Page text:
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Stocks close higher, led by surging JPMorgan and Disney

Heidi Chung

Stocks ended sharply higher on Friday, as investors cheered bullish developments from Dow components JPMorgan Chase and Disney, which helped sparked a broad rally.

As of the market’s close, the S&P 500 (^GSPC) was up 0.60%, or around 19 points, while the Dow (^DJI) jumped more than 260 points, or around 1%. The Nasdaq (^IXIC) rose 0.40%, up nearly 37 points.

JPMorgan Chase (JPM) was the first big bank out of the gate to report first-quarter earnings. The banking giant beat on both the top and bottom lines, which sent its stock soaring nearly 5% to above $111.

During the first quarter, JPMorgan earned $2.65 per share on $29.9 billion in revenue. Analysts surveyed by Bloomberg were expecting the bank to report earnings of $2.35 per share on $28.36 billion in revenue.

“Even amid some global geopolitical uncertainty, the U.S. economy continues to grow, employment and wages are going up, inflation is moderate, financial markets are healthy and consumer and business confidence remains strong,” CEO Jamie Dimon said in a statement.

[Read more: JPMorgan earnings beat expectations, stock jumps]

Wells Fargo (WFC) also reported better-than-expected first-quarter earnings, but its stock fell 3% on Friday. The bank reported earnings of $1.20 per share on $21.61 billion in revenue. Analysts were predicting earnings of $1.09 per share on $21.01 billion of revenue.

In the media space, Disney officially unveiled its new streaming service, Disney+ at the media giants investors day Thursday. Shares of the company rose 10%, hitting all-time highs as investors bet the entertainment giant would mount a strong challenge to market leader Netflix.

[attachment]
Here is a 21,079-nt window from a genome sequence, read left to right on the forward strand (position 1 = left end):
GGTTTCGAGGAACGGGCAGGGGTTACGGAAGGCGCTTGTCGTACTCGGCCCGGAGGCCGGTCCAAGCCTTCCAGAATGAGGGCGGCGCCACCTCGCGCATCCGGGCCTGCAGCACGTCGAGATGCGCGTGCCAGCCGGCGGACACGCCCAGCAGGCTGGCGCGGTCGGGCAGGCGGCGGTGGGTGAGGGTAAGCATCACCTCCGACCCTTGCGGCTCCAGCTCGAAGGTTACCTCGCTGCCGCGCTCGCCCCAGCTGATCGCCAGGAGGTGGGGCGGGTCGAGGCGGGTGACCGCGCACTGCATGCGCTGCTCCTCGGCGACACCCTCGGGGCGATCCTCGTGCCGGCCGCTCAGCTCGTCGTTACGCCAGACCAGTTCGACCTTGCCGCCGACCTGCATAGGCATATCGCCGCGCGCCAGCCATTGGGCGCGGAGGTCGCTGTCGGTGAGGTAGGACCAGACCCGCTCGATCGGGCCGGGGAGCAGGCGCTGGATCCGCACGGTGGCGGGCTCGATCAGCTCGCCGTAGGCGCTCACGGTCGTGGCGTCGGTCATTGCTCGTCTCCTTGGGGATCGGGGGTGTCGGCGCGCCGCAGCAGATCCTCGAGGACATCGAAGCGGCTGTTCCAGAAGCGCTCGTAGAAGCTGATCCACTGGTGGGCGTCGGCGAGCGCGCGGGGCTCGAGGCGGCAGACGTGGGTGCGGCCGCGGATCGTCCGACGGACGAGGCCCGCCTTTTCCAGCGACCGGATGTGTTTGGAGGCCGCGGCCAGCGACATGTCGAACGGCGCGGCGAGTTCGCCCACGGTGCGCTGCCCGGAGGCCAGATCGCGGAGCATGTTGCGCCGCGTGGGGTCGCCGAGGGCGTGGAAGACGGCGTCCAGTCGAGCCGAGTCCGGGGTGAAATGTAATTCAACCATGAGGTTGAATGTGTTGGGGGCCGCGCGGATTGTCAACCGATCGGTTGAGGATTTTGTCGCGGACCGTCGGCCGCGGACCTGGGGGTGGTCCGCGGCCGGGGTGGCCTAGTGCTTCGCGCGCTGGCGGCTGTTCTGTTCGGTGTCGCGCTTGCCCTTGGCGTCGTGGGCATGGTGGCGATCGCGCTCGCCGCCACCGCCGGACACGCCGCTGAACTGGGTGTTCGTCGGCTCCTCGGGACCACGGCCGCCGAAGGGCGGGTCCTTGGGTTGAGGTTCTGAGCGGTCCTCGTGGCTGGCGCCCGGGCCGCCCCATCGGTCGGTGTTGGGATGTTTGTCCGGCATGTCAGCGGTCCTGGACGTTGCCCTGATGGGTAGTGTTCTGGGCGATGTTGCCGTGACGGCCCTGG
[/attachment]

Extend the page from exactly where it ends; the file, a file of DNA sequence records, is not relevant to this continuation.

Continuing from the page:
Available November 12 for $6.99 per month( $69.99 per year) Disney’s service will house all of the classic Disney, Marvel and Lucasfilm favorites as well as original content.

Disney said it will be investing about $1 billion in 2020 and $2 billion by 2024 on original content. In addition to the drop of Disney+, CEO Bob Iger told investors that he would finally be stepping down from his role as CEO when his contract expires in 2021.

During his time at Disney, Iger has extended his contract two times as suitable successors were not lined up. However, Iger revealed that a succession plan is in the works for a smooth transition.

[Read more: Disney unveils its Netflix streaming rival Disney+]

Bob Iger arrives at the Oscars on Sunday, March 4, 2018, at the Dolby Theatre in Los Angeles. (Photo by Jordan Strauss/Invision/AP)

Meanwhile, Lyft (LYFT) shares tumbled nearly 3% after rival Uber officially filed for its IPO Thursday evening, just two weeks after Lyft debuted on the public market. The ride-sharing giant will list under the New York Stock Exchange under the ticker “UBER.” Uber reported $11.27 billion in revenue last year. Though the company reported profit of $997 million in 2018, it also had an EBITDA loss of $1.85 billion. Uber had about 91 million “monthly active platform consumers” in the fourth quarter of last year.

[Read more: Uber officially files paperwork for IPO]

And big news in the energy sector Friday. Integrated oil giant Chevron (CVX) announced that it will be buying oil and gas exploration company Anadarko Petroleum (APC) in a $33 billion cash and stock deal. The announcement sent shares of Anadarko soaring 33%, but Chevron shares sank nearly 5%. The deal is expected to close in the second half of this year.

“This transaction builds strength on strength for Chevron,” Chevron CEO, Michael Wirth, said in a statement. “The combination of Anadarko’s premier, high-quality assets with our advantaged portfolio strengthens our leading position in the Permian, builds on our deepwater Gulf of Mexico capabilities and will grow our LNG business.”

Morning Brief

Heidi Chung is a reporter at Yahoo Finance. Follow her on Twitter: @heidi_chung.

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